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No Ordinary Man explores the legacy of jazz musician Billy Tipton.

Courtesy of TIFF

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After the trans-masculine jazz pianist Billy Tipton died in 1989, his long-hidden sexual anatomy was revealed. The tabloid press sensationalized his story: Who was this person who had “passed” as a man? Who never disclosed his trans status to anyone, not even to the women he loved and his adopted children?

To the creative team behind the new Canadian Tipton documentary No Ordinary Man, premiering at the Toronto International Film Festival on Thursday, the question comes with an answer that isn’t surprising at all. To them, Tipton was who he said he was: a musician, a father, a husband.

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“It’s much simpler if you just believe people when they tell you who they are,” says Aisling Chin-Yee, the co-director of No Ordinary Man. “Billy Tipton was, indisputably, a man. There is no speculation for me.”

TIFF 2020: The Globe's guide to everything you need to know about this year's festival

No Ordinary Man tells Tipton’s story unconventionally. Yes, there are talking heads to put his life in context. Yes, Tipton’s son – William Tipton Jr. – is interviewed. But then there are the trans actors who “audition” for the role of Tipton.

Now, the actors weren’t actually trying out for a part. Rather, the audition process was an exercise set up by the filmmakers. “The actors understood they were taking part in a documentary,” explains the Montreal-based Aisling, whose Heather Graham-starring first feature The Rest of Us premiered at TIFF a year ago. “It was a way for us to tell Tipton’s story through multiple points of views and multiple actors’ interpretations.”

In that sense, the method recalls the format of Todd Haynes’s Bob Dylan biopic I’m Not There, in which multiple actors depicted different facets of Dylan’s public personas. Dylan is a mystery – he’s not there. Tipton? He was hiding in plain sight.

There is no archival footage of the tenor-voiced bandleader who played the cabarets and legion halls of mid-century small-town America. He kept no diaries. So, the actors recite words Tipton might have said and portray him, but, more importantly, they seek to understand him. In doing so, the viewer gains comprehension of not only Tipton but trans culture in general.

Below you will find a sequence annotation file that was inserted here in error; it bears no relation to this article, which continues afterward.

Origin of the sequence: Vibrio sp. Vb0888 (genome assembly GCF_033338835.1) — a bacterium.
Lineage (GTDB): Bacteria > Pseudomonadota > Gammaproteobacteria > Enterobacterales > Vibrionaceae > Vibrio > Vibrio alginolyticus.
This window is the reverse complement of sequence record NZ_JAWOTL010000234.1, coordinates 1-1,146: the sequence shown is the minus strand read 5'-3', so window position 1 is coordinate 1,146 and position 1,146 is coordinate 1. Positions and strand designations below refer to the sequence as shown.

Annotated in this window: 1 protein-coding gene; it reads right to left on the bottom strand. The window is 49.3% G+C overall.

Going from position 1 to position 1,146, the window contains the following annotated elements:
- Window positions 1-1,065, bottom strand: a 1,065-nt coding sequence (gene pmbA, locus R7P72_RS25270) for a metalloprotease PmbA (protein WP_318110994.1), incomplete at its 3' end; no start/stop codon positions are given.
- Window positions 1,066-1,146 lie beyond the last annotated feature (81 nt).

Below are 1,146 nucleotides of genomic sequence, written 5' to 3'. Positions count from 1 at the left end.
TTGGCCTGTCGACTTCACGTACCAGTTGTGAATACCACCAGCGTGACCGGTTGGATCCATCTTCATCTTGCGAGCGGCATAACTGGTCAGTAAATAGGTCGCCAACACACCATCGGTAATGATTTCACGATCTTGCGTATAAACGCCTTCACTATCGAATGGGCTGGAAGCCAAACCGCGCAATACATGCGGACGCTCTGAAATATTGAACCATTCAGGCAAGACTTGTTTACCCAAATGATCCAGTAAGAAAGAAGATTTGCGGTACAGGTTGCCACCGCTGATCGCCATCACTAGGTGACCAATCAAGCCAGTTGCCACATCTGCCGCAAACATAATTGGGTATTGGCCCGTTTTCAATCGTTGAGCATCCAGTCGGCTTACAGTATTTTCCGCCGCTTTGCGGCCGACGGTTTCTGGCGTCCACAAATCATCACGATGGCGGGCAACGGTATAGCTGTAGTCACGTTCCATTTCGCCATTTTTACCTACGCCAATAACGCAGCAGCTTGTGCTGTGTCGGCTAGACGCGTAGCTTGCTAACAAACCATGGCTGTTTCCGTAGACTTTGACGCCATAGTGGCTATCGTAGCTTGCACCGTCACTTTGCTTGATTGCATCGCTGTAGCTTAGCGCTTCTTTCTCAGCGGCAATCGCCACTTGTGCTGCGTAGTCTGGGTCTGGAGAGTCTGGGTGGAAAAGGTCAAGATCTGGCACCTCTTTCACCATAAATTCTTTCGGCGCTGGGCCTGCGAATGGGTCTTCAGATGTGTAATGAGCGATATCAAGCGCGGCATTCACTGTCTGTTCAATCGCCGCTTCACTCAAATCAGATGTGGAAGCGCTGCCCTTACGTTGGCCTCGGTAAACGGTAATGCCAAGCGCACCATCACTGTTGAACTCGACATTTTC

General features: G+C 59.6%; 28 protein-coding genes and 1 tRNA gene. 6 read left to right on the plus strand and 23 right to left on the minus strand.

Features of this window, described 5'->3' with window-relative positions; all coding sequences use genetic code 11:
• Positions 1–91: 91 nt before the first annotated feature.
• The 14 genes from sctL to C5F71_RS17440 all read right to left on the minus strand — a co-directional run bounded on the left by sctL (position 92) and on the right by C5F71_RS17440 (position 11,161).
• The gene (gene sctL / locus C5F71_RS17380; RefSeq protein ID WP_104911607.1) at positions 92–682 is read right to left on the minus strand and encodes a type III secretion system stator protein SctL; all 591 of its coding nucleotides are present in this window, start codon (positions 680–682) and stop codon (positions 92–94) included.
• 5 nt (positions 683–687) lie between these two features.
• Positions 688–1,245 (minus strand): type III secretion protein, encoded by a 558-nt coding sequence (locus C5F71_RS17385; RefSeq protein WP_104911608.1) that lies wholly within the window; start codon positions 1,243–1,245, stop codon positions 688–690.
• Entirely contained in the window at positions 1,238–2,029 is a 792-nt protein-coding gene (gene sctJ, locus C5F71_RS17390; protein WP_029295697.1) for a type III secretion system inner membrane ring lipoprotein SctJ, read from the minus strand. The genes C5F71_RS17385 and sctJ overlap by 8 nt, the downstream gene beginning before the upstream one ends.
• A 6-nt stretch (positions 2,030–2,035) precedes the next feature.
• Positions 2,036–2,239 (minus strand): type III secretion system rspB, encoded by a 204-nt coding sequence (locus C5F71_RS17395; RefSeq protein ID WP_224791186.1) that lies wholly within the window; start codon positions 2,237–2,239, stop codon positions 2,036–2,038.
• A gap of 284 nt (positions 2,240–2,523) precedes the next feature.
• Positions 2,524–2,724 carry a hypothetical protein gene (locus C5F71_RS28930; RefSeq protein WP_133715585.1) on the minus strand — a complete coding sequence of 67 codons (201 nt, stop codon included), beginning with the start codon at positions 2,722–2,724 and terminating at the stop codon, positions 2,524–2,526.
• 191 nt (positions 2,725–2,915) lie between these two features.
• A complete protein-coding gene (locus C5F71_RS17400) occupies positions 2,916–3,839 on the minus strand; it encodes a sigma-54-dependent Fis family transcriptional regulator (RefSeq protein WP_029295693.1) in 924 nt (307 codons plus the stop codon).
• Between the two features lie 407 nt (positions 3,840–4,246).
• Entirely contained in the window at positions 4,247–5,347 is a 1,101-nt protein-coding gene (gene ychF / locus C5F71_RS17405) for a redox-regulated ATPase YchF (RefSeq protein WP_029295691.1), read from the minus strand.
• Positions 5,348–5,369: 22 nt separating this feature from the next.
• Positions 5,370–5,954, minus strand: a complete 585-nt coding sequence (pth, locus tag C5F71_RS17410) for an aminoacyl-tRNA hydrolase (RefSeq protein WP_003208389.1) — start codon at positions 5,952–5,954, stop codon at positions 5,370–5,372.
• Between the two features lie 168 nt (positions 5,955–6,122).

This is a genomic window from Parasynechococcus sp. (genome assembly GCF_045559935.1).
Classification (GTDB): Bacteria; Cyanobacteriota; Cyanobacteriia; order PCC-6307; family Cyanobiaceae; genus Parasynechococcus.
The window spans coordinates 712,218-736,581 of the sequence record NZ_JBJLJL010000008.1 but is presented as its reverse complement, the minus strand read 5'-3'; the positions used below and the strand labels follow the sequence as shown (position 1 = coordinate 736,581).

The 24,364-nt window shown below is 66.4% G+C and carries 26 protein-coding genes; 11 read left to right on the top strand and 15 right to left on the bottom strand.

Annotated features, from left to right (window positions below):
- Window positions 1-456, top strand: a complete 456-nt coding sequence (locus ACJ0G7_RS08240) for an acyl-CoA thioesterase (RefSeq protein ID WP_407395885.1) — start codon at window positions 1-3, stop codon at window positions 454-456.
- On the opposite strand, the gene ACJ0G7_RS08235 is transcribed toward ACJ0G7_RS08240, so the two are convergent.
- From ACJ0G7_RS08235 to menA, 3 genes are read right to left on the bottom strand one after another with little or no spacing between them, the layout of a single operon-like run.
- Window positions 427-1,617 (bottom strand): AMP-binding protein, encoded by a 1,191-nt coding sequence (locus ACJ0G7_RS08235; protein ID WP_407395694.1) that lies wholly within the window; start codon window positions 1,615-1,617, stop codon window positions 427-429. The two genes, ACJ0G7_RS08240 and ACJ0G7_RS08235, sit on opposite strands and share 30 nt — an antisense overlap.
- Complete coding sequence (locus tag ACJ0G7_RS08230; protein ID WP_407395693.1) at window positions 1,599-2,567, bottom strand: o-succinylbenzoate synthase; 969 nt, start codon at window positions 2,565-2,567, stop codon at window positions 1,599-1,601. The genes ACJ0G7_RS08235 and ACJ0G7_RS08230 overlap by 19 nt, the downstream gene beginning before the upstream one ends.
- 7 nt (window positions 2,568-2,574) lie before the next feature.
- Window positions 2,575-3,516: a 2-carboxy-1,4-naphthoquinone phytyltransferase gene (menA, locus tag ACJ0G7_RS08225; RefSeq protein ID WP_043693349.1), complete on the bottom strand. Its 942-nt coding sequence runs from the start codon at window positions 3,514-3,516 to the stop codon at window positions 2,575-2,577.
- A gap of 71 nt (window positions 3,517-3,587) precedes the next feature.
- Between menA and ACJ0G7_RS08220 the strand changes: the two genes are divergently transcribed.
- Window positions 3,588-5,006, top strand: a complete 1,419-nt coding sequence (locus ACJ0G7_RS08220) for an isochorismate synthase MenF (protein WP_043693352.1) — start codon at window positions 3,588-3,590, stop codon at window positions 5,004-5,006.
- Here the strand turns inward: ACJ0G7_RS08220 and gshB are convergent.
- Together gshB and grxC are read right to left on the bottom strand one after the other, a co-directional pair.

“We built in a conversational dynamic,” says co-director Chase Joynt, a transgender moving-image artist and writer. “The actors knew they were participating in a project about transgender history, and they knew they were walking into an environment where they’d be able to talk out loud about it.”

The unconventional film shows actors 'auditioning' for the role of Tipton.

Courtesy of TIFF

Of course, the things many trans people can talk about today are things Tipton didn’t feel comfortable speaking about privately, let alone out loud. With some exceptions, to be a jazz musician in the 1930s was to be a man. So, the Oklahoma City native bound his breasts and kept his mouth shut.

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He toured in various groups as a pianist or a saxophonist. At some point, he obtained a social security card under his assumed name. In 1946, Tipton met 18-year-old Betty Cox. Though never legally married, they lived together as man and wife for some seven years. Tipton kept his secret. In those days, Cox later told the New York Times, “you didn’t leave the lights on when you had sex.”

By 1951, he formed the Billy Tipton Trio, singing such songs as All of Me and Begin the Beguine. His hair was slick and so was his smart-alecky routine. Asked what business he was in, his reply was, "Monkey business.”

Was he joking around? In her controversial 1998 book Suits Me: The Double Life of Billy Tipton, author Diane Wood Middlebrook referred to her subject as a “she” and characterized Tipton’s stealth life as a performance. “She was the actor, he was the role,” Middlebrook wrote.

While acknowledging the considerable research done by Middlebrook, the creators of No Ordinary Man take exception to the portrayal of Tipton’s life as being performative and careerist. “He was a performer, yes, but his gender was male and he was a bandleader who was a man,” says Amos Mac, the film’s co-screenwriter and founder of trans-male quarterly Original Plumbing.

Tipton’s life has instigated numerous artistic endeavours, including Eduardo Machado’s Stevie Wants to Play the Blues. The 1990 play – “part soap opera and part jazz concert,” according to a review in the Los Angeles Times – was loosely inspired by the musician’s life. Nellie McKay’s cabaret musical A Girl Named Bill told Tipton’s highly unique tale with melodies and high spirit.

There’s no jazz to No Ordinary Man. The film seeks to understand Tipton in 2020 terms. “The question of this project is how can we interpret historical subjects, knowing what we know now about gender and sexuality?” says Joynt. “And how can trans people in the contemporary moment find their histories and engage their communities in ways that make sense for them?”

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No Ordinary Man premieres Sept. 10, 8 p.m., at the TIFF Bell Lightbox. Additional screenings include Sept. 11, 6 p.m., Bell Digital Cinema, and Sept. 14, 9 p.m., West Island Open Air Cinema at Ontario Place (tiff.net)

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